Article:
Alice Paul & the Women Who Will Keep Marching by Kate Brunner

Hedwig Reicher as Columbia on the steps of the Treasury Building in Washington, DC, March 3, 1913.

Hedwig Reicher as Columbia on the steps of the Treasury Building in Washington, DC, March 3, 1913.

The day before Woodrow Wilson’s inauguration, the 1913 Women’s Suffrage Parade took place in Washington, D.C. to demand the attention of the incoming administration and advance the cause of suffrage. Organized primarily by Alice Paul, 8,000 women marched on Washington on March 3, 1913.

Alice Paul is an often overlooked figure in American suffragette history. She’s no longer as common a name as Susan B. Anthony or Elizabeth Cady Stanton. Her early feminist contemporaries weren’t always very fond of her, for that matter. Many found her “too radical,” especially after her return from training with the British suffragettes, where she was arrested multiple times. But Alice Paul knew how to get things done.

At the end of 1912, at a National American Woman Suffrage Association  (NAWSA) convention, young Alice Paul championed the cause of a women’s march on Washington, timed to coincide with the incoming administration’s inaguration. She felt strongly that it would lead to an increased awareness within the federal government that women and their demands for sovereignty were not going away.

NAWSA agreed to the march as long as Alice Paul ran the parade committee herself, raised all the funds necessary for the march, and convinced enough women to attend. When she relocated to DC in January 1913 to begin coordinating the march, she discovered her “committee” was mostly just herself & a couple of friends she’d convinced to join her. No office. No money. No womanpower.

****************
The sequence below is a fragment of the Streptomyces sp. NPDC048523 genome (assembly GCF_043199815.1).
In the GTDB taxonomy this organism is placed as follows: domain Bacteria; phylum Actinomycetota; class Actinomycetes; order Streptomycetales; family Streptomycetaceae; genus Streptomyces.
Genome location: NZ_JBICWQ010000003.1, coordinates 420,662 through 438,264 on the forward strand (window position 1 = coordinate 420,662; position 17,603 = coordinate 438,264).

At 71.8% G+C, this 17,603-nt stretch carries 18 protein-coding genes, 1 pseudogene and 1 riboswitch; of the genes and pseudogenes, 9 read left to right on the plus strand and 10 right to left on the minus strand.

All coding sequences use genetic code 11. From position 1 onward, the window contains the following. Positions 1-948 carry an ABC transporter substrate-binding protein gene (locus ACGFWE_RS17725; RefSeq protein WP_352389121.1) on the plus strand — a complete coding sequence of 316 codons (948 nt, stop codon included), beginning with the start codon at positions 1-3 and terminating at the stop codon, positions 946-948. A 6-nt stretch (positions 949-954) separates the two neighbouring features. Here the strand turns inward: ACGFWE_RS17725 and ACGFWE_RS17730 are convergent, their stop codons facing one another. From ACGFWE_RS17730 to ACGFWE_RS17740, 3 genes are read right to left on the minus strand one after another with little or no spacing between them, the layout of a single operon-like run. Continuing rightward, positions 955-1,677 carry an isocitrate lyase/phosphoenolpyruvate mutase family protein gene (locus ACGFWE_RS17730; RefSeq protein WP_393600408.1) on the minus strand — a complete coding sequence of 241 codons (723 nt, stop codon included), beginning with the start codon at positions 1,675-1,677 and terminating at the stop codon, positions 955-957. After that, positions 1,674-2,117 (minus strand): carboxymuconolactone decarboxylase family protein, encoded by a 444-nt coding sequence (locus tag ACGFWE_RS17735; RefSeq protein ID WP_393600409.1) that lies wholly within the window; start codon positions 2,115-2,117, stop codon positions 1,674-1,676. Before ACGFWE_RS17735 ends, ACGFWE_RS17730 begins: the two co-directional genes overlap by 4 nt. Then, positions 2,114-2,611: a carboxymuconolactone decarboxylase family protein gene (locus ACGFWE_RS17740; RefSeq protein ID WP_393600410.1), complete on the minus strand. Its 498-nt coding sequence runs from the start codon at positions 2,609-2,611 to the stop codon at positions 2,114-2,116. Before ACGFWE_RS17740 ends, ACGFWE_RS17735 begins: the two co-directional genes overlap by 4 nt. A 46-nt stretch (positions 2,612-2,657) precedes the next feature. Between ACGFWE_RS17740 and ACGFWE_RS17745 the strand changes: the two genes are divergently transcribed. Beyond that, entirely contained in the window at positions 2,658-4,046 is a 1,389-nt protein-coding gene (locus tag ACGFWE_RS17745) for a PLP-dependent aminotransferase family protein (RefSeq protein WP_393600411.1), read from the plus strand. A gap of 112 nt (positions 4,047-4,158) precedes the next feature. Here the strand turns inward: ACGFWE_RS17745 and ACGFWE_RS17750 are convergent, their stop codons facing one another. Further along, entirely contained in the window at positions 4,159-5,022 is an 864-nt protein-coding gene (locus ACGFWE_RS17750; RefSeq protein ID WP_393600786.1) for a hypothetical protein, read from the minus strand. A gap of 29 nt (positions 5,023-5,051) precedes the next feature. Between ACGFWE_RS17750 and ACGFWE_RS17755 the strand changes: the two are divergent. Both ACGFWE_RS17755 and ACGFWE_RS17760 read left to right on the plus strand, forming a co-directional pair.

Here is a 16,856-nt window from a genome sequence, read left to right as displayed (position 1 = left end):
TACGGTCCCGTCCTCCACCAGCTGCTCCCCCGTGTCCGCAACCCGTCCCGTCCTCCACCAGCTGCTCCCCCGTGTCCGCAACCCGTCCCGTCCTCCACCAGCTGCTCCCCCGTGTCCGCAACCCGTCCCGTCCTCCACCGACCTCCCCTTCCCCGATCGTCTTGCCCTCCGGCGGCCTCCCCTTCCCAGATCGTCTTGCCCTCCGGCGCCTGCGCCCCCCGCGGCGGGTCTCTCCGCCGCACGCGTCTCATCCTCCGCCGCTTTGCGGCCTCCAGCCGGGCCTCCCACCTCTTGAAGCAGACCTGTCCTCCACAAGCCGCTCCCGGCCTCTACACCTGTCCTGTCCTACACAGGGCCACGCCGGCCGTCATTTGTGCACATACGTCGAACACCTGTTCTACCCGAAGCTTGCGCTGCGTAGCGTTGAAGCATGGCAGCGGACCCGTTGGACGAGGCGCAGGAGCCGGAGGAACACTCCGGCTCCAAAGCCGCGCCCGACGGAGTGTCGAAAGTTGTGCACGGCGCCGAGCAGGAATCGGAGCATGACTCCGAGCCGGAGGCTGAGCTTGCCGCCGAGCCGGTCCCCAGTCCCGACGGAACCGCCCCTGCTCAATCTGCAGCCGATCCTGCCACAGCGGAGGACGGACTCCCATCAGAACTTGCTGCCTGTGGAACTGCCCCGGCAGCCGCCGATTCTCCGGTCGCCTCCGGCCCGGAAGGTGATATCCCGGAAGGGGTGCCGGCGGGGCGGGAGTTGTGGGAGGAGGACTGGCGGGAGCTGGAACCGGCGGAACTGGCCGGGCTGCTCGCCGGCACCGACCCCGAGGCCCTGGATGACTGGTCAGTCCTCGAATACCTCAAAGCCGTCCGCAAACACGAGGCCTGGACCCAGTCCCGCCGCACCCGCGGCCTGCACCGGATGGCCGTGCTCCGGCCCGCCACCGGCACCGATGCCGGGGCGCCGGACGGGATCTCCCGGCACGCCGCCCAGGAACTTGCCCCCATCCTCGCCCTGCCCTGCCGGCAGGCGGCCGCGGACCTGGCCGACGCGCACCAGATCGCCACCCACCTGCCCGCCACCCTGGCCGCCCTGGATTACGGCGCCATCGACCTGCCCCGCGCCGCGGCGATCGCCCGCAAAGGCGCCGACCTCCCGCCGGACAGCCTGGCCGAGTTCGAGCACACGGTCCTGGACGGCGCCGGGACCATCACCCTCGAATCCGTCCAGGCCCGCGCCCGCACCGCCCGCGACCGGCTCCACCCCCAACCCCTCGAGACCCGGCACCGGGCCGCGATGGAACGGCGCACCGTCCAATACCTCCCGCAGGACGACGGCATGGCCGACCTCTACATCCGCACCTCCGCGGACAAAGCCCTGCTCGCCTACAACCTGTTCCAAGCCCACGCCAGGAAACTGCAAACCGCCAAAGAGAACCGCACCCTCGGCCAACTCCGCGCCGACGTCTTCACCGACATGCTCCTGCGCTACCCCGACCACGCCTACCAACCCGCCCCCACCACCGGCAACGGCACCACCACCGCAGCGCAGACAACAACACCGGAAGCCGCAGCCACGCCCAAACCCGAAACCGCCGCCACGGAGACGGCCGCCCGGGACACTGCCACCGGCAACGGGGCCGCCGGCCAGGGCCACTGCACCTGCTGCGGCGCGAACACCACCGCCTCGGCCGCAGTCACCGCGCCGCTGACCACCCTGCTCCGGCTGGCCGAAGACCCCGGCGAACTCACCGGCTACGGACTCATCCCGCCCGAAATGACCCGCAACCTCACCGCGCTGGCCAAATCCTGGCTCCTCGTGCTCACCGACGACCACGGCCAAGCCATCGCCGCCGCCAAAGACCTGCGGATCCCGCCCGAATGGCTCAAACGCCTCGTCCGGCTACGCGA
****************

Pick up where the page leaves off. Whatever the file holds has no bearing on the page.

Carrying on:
In just three months, she established a base of operations, rallied thousands of women to the cause — winning over NAWSA’s official support, raised the impressively hefty sums necessary for permits, programs, etc., secured the parade route, and generally got the job done.

The morning before Wilson’s inaguration saw the streets of Washington filled with America’s women — housewives, lawyers, mothers, teachers, students, nurses, activists, etc. They marched for Pennsylvania Avenue. Along the way, they were harassed, spit upon, tripped, shoved, and outright assaulted by throngs of male spectators lining the streets attempting to block the women’s progress. The police stood by and did nothing to prevent these attacks on the marchers. One police officer is recorded as basically saying to injured & bleeding women that if theyd just stayed home, this never would’ve happened.

By the end of the day over 200 marchers were treated for various degrees of injury in area hospitals, half of whom required hospitalization. The egregious treatment of the marchers triggered Congressional hearings and the unstoppable momentum of women’s rights in American continued to build towards suffrage & sovereignty.

On January 21, 2017, continuing over a century of American feminist tradition & struggle, the women will once again take to the streets of  Washington, D.C. in anticipation of a new round of battles with an incoming president. As of this writing, the Women’s March will also take to the streets of over 600 other locations across the country & around the world.

We have come a long way since Alice Paul. NAWSA did little to advance the suffrage claims of American women of color; at the 1913 march, they were instructed to march at the back. The 2017 marches are unabashedly intersectional. We will see women of all races, religions, classes, abilities, orientations, relationship statuses, educational backgrounds, careers, and more, take up the cause of sovereignty for themselves and for each other. I am so proud of American feminisms and how far we have come. I am prouder still, now and in the challenging days to come, of our blossoming awareness and ardent commitment to the work ahead — to just how far we still have to go.